Home San Francisco Press Releases 2013 Man Claiming to be the Son of the President of the Congo Charged with Defrauding Victims of $1.6 Million...

Man Claiming to be the Son of the President of the Congo Charged with Defrauding Victims of $1.6 Million

U.S. Attorney’s Office April 26, 2013
  • Northern District of California (415) 436-7200

SAN FRANCISCO—A federal criminal complaint was filed on April 24, 2013, against Blessed Marvelous Herve, of San Francisco, charging him with wire fraud, United States Attorney Melinda Haag announced. Herve told victims that he was son of the president of Congo and needed money to release his riches. He promised repayment plus a bonus of millions.

According to the complaint, Herve, 41, collected $1.6 million from victims through his fraud scheme. In order to lure victims and bolster his credibility, Herve showed various documents, such as a letter written to him from a United States senator, copies of awards of recognition he received from the city and county of San Francisco, and a certificate of Special Congressional Recognition from a member of Congress. He also claimed he lived at the Four Seasons hotel in San Francisco.

One of Herve’s victims was a real estate agent from whom Herve promised that his father would purchase tens of millions of dollars in real estate. Herve convinced the agent to give him tens of thousands of dollars to pay expenses related to the purported father’s real estate tours, such as the rental of bulletproof limousines. In the final years of the scheme, Herve claimed that the U.S. government seized millions of dollars from him during the course of secret court proceedings. Herve also claimed he was incarcerated as a result of these proceedings. When the victims ran out of money, Herve claimed that he was being deported to Puerto Rico and was not heard from again.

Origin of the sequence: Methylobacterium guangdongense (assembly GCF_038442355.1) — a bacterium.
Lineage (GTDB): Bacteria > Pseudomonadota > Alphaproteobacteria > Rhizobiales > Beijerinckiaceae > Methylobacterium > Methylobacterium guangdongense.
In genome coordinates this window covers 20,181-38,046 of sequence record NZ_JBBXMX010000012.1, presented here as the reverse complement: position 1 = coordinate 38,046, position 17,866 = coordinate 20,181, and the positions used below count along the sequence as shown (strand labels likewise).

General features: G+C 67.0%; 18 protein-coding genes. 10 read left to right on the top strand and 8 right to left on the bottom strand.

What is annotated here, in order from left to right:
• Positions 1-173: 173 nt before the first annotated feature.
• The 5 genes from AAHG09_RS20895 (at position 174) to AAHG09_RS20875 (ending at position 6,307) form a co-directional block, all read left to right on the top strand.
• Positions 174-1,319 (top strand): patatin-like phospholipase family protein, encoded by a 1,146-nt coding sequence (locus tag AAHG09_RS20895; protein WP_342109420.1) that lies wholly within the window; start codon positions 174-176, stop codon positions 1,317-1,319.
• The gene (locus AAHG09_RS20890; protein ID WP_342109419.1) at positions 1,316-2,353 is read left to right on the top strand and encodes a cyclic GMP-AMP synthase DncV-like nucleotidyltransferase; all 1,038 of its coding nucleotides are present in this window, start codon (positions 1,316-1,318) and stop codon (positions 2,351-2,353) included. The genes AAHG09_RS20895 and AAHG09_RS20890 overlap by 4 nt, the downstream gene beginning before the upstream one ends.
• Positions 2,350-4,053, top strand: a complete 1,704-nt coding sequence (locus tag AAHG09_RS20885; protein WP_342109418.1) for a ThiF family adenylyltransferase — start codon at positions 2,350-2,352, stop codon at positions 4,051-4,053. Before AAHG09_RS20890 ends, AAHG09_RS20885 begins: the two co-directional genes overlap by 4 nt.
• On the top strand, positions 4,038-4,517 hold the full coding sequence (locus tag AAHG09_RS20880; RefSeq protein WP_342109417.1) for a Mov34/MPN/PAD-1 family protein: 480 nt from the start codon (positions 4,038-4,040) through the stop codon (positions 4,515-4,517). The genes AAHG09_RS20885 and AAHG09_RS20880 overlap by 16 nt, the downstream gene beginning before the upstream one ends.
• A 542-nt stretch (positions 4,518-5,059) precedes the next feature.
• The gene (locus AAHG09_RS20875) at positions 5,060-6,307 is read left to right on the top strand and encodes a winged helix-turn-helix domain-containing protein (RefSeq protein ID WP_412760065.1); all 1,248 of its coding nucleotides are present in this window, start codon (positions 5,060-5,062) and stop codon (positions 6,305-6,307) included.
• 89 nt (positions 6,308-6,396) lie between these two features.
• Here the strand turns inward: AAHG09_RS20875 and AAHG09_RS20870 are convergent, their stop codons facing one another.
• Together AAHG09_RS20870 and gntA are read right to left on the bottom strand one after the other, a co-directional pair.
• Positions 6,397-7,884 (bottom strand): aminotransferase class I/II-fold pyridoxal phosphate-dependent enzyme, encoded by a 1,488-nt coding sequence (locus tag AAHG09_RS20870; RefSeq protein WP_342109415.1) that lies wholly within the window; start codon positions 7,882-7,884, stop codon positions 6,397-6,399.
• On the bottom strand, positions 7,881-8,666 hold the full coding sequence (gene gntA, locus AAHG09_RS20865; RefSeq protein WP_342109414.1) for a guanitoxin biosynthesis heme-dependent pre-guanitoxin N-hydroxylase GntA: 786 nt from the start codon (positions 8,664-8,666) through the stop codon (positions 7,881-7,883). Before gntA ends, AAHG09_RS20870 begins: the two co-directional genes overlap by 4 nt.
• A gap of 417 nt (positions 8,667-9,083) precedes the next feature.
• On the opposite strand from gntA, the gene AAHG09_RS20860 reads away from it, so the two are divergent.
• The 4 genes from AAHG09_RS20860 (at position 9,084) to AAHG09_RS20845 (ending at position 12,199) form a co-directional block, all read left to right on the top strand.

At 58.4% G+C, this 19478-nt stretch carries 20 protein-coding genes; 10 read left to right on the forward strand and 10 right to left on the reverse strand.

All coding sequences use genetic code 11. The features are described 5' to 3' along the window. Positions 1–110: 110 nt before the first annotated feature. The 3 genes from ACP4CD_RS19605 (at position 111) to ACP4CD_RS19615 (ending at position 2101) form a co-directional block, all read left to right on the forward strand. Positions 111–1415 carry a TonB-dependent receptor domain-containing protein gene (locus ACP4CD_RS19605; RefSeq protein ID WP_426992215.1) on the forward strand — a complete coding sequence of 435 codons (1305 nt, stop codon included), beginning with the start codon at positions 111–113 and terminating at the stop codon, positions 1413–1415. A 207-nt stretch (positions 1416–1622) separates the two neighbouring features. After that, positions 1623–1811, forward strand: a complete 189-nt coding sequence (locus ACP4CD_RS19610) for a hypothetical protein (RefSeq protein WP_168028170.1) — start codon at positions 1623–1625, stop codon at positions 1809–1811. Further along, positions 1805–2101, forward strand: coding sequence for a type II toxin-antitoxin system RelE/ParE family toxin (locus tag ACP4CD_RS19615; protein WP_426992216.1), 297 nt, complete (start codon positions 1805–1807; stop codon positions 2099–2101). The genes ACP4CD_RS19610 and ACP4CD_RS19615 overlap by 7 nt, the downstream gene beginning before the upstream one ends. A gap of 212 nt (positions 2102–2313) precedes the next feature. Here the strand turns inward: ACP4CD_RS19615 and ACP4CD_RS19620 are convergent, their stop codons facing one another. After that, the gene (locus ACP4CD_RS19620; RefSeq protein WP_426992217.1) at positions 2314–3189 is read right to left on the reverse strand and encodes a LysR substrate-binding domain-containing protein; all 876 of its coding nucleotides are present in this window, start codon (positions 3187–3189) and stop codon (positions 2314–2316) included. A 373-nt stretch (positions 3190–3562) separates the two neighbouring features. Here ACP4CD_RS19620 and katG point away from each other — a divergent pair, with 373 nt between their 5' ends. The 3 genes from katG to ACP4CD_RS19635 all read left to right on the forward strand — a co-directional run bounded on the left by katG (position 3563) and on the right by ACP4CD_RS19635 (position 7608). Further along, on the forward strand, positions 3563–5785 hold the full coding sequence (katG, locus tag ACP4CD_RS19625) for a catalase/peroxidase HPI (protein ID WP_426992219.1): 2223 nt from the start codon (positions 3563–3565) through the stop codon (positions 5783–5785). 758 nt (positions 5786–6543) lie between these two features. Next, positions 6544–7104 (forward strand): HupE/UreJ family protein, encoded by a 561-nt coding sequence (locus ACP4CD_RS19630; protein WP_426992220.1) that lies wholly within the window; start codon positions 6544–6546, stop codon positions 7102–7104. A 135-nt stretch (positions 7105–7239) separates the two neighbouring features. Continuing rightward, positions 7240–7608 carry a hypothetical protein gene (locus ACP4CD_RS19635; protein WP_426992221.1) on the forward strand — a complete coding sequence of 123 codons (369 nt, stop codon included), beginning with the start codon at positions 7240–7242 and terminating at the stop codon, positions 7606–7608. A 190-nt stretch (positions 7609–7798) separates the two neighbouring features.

Herve was arrested Wednesday evening in San Francisco and made his initial appearance in federal court in San Francisco yesterday morning. Herve’s next scheduled appearance is at 9:30 a.m. on April 29, 2013, for a detention hearing before Magistrate Judge Nathanael Cousins.

The maximum statutory penalty for wire fraud, in violation of 18 U.S.C. § 1343, is 20 years’ imprisonment and a fine of $250,000. However, any sentence following conviction would be imposed by the court after consideration of the U.S. Sentencing Guidelines and the federal statute governing the imposition of a sentence, 18 U.S.C. § 3553.

Hallie Hoffman is the Assistant U.S. Attorney who is prosecuting the case with the assistance of Elizabeth Garcia. The prosecution is the result of a three-week investigation by the Federal Bureau of Investigation and the United States Department of Homeland Security.

Please note, an criminal complaint contains only allegations against an individual and, as with all defendants, Herve must be presumed innocent unless and until proven guilty.

A copy of this press release may be found on the U.S. Attorney’s Office’s website at www.usdoj.gov/usao/can.